# Looking for a system of structural writing

## 2022/01/19

Categories: Emacs Latex Tags: Structural editing

I mentioned in the previous post that writing is hard and that I don’t have any tips that can make it easier. That is mostly true, but I also mentioned that I’m starting to write using topic sentences, which is useful writing strategy for me.

I didn’t mention in the last post that I like to think about computer tools that help users complete tasks, and I think structural writing is where our computers generally fall short. By structural writing, I mean writing in an environment that hints toward good organization.

Let me explain1

When you sit down to write a research paper, your job is to convey your complex thoughts to the reader in a manner that requires the reader to exert as little effort as possible. Some topics are genuinely hard to convey, like academic research. At a high level, the best we can do to make things easy on the reader is to

1. Write simply and clearly; and
2. Organize our ideas.

I read somewhere that if you are thinking without writing then you aren’t really thinking at all, and that quote occurs to me when I consider organizational strategies because you can only organize thoughts on a page, not in your head.

Now we usually use something like Word or Emacs to write our thoughts, and these programs are so tremendous, that I’m way more productive using these over using a piece of paper and a pencil.

However, when it comes to organization, they are not much better than a piece of paper. There are no guardrails to guide organization, other than the fact that the Word document probably should be read from beginning to end.

It’s great not to have guardrails: Most of the time you don’t need or want them. I do not want them when I jot notes, a blog post, a journal entry, or most other things. So there’s nothing wrong with MS Word.

What I want is some writing system like Emacs’s Org-mode or LateX, but with gentle pushes towards well structured arguments when I need it, like when I’m doing technical writing.

## Example implementation

An efficient method is to first create an outline of your paper. Each bullet point is a topic sentence, a complete sentence that contains the main idea of each paragraph.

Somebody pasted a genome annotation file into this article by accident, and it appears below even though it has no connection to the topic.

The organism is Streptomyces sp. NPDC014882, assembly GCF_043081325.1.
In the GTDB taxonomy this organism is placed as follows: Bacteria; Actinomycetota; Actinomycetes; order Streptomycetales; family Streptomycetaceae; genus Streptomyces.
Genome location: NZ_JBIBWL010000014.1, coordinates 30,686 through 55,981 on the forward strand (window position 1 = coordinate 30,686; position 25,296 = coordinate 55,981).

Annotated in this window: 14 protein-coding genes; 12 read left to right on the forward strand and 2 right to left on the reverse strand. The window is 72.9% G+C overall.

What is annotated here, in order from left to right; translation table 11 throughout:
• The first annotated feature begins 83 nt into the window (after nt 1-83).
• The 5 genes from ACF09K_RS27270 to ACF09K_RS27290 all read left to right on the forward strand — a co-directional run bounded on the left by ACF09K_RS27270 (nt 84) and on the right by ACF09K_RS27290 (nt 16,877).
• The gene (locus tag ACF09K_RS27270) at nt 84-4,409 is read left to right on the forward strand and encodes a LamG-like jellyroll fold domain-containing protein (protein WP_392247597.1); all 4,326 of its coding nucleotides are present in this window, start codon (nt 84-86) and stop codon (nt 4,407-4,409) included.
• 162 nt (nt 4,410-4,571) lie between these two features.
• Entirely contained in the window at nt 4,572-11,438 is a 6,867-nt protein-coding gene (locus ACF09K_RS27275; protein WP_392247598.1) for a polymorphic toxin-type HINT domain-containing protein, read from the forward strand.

We can easily have one document that has these bullet point topic sentences, and another document of our actual notes, but that’s terrible, because the main document and the topic sentence document get out of sync. We need a way to keep them in sync.

My proposal is something like a latex macro, but it should be easy to use. In a text editor or MS word, we should be able to toggle between the main document and the topic sentence document with a key binding. This way, the topic sentences never get out of sync with the main document, because they are part of the main document, just perhaps with a tag.

The system could look something like this. I use LateX syntax, but it could be another system.

Topic sentence mode:


...

\ts{Here is a topic sentence.}

\ts{Here is another topic sentence with a difference main idea.}

...

Rest of document, in easy to parse topic-sentence-mode

A keybinding brings us to the main paper:


...

Here is a topic sentence. Here is the rest of the paragraph. And now I present all of my supporting evidence to the topic sentence.

Here is another topic sentence with a difference main idea. And the paragraph continues. Here is some more evidence and arguments.

...

Rest of document in "main document mode", the outline is hidden for writing convenience, like MS Word.

We could even take this a step further.

1. Level one: topic sentences. Main ideas only.
2. Level two: briefing level. Topic sentences with light evidence. Details in Backup slides
3. Level three: Full detail mode.

Depending on the level of detail, the document renders differently. We could render in topic sentence mode for a meeting with colleagues, and in main document mode for submission to the sponsor or a journal.

## Possibilities

I see two avenues.

One version of this system is as a set of latex macros. So the system could just be a latex package that is added to any existing paper. I would definitely like this.

Another option would be to use org-mode in Emacs. Orgmode is a powerful tool for outlining, but the outline is still separate from the content, and it would be better if there was a way to weave them together. Also org-mode is hard to transplant from Emacs, so that’s bad for portability. Markdown is another option.

I think in either case an advanced editor is required to easily switch between “topic sentence mode” and “main document mode”.

Perhaps there are writing systems that professionals – such as screen play writers etc – use to organize their thoughts, and seamlessly toggle between outline and main document?

1. NB: this blog post is not a good example of structural writing.↩︎